By Marni Feuerman
Co-Author: Nora Hall
Are you petrified of retirement for your spouse? Are you afraid that it will cling to you day after day not knowing what to do with himself? Or, do you think it can become moody and full of anxiety with all that new found time and freedom?
The retreat will be difficult for men and women, who are not quite prepared for the transition. In general, men have defined themselves by their careers with other roles, such as the father or husband secondary. On the other hand, women have held a variety of roles, regardless of their work outside the home, and are generally more social than men. So it is no surprise that retirement can make men feel lost, alone, more dependent on their spouse. This, in turn, can lead to a new type of marital stress.
Here are eight tips for women to help them survive the retirement of their husbands :.
- Remember, retirement is not for sissies pension offers a new lifestyle! But it takes planning, courage and determination to create a fulfilling retirement and marriage.
- Dream your wildest dreams and plan ahead. For years, you've heard about the importance of establishing a retirement financial plan. However, couples who spend a good amount of time to plan how they want to spend their retirement generally report that it has contributed more to their happiness that their financial plan done. Recognizing your dreams is an important aspect of this aspect of planning. Although some of these dreams are too costly or difficult to continue, they still produce an opportunity for creative planning. Couples often find that these activities are accessible, sometimes in a less costly or ambitious fashion, and fill all the same.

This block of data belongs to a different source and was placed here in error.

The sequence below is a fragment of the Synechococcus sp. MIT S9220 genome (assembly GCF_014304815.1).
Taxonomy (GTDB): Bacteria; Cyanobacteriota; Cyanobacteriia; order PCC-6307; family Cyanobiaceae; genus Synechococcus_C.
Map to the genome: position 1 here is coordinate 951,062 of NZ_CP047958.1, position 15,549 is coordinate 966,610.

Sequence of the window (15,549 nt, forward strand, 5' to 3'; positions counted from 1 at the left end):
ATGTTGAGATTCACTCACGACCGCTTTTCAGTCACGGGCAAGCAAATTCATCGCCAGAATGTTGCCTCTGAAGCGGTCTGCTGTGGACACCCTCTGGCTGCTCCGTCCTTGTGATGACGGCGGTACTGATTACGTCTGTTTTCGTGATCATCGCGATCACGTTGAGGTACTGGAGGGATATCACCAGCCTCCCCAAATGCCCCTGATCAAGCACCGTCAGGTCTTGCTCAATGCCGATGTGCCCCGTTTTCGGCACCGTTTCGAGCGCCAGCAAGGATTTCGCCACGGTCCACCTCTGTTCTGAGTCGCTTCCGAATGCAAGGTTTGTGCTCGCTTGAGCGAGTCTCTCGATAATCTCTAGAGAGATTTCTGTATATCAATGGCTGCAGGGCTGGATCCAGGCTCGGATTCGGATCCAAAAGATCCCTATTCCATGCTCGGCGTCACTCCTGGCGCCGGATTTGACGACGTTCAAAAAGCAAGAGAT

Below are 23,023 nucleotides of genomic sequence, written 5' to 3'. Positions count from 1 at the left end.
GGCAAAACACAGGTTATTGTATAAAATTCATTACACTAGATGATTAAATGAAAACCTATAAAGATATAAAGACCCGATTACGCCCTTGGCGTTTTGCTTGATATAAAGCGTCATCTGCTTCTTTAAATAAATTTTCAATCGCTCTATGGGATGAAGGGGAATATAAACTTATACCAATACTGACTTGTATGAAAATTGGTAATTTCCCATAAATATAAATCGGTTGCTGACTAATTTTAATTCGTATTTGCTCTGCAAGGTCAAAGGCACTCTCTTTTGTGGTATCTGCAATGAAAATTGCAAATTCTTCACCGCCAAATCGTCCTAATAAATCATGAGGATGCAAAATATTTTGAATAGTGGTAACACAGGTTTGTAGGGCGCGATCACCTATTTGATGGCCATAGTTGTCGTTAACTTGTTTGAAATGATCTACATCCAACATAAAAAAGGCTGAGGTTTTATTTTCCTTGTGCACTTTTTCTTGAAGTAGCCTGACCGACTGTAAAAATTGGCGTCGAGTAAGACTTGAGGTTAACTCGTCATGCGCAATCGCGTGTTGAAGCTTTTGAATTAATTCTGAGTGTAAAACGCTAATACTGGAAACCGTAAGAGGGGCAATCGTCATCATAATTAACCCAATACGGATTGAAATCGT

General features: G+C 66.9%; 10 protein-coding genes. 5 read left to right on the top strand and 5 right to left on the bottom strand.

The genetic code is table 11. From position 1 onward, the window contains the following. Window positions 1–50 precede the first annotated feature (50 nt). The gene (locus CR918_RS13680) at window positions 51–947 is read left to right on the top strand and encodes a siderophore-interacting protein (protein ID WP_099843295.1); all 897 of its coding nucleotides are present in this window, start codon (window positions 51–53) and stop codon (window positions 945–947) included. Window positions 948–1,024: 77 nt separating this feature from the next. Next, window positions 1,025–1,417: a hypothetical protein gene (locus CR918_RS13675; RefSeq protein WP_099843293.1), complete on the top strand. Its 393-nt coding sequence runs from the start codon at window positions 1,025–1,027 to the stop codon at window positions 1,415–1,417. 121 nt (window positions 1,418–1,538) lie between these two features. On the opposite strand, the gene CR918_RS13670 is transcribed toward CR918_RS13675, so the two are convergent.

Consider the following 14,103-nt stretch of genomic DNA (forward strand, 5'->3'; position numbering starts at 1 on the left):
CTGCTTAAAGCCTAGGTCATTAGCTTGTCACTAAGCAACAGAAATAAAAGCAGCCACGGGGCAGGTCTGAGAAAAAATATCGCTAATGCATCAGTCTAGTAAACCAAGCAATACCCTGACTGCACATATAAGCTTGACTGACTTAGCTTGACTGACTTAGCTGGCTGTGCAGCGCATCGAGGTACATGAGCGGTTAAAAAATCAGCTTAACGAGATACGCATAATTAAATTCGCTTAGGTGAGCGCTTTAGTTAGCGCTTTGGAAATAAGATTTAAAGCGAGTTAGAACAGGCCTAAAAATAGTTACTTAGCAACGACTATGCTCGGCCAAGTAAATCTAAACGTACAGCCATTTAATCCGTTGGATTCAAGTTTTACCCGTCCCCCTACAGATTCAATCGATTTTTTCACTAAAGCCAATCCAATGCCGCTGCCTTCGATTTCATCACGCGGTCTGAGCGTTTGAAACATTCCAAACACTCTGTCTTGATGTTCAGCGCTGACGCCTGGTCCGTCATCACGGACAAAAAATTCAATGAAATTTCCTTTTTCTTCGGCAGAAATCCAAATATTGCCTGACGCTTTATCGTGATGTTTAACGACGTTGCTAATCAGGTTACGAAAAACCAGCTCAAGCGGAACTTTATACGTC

- Identify what you enjoy doing together. Some couples think they have too much ease now that they are retired. Sharing meaningful activities that you both enjoy this reduces tension and increases your pleasure to spend time together. Also, think about all the new activities you want to try on your own or with others.
- Create a personal space in your home for each partner and allow time to pursue personal interests. We all need space and time to be alone or to pursue our own interests. Having even a small area than other aspects of the person as the place of their partner and the time without guilt to participate in these individual interests reduces tension in the relationship. Looks like a "man cave" is not such a bad idea after all!
- Keep courageous conversations where partners feel comfortable identifying their unique interests and concerns about this new stage of life. partners who do not share their hopes or fears for this new stage of life often struggle to understand the actions or attitudes of others. for example, a husband whose life was wrapped around his work or forced into early retirement may be angry that he does not. unless he helps his wife to understand these feelings, she is likely to feel angry behavior, it can demonstrate . communication has always been important throughout your wedding and it is even now.
- Do not say "never" or "you always." If or when one partner accused surfaces argument implies that the lack of prosecution or guilt, not the underlying reasons why the partner is disturbed. It is much more effective to tell your partner why a particular action is a problem rather than an accusation. For example, it probably did take the garbage in the last week or two. Hearing you never take the garbage will mostly likely only produce defensiveness.
- Take time to listen to what your spouse is really saying. Too often, especially when there are tensions, we tend to think we heard what the other said. Otherwise, we do not listen at all. Stable relationships take a lot of empathy, which is reached when we feel pain, concerns or desires of the other. If you got so far in your marriage, you enjoy the most likely prospects for each. Remember when your spouse is retired.
- Find reasons to be good to each other. Kindness is contagious. It is more difficult to stay angry when another person is nice to you, and kindness helps deepen the relationship as couples grow in their love and appreciation for each other. But compliments and "thank yous" flow from your lips often.
The retreat did not mean to ruin it for you wedding. This does not mean a major transition. With stress comes transitions and changes. There are ways to make this as smooth as possible so that you also get your well-deserved pleasure on this phase in your life and marriage.
shopping AMAZON: Survive pension your husband: A Light-Hearted Look at the joys and tribulations of living with a retired husband by Nora Hall
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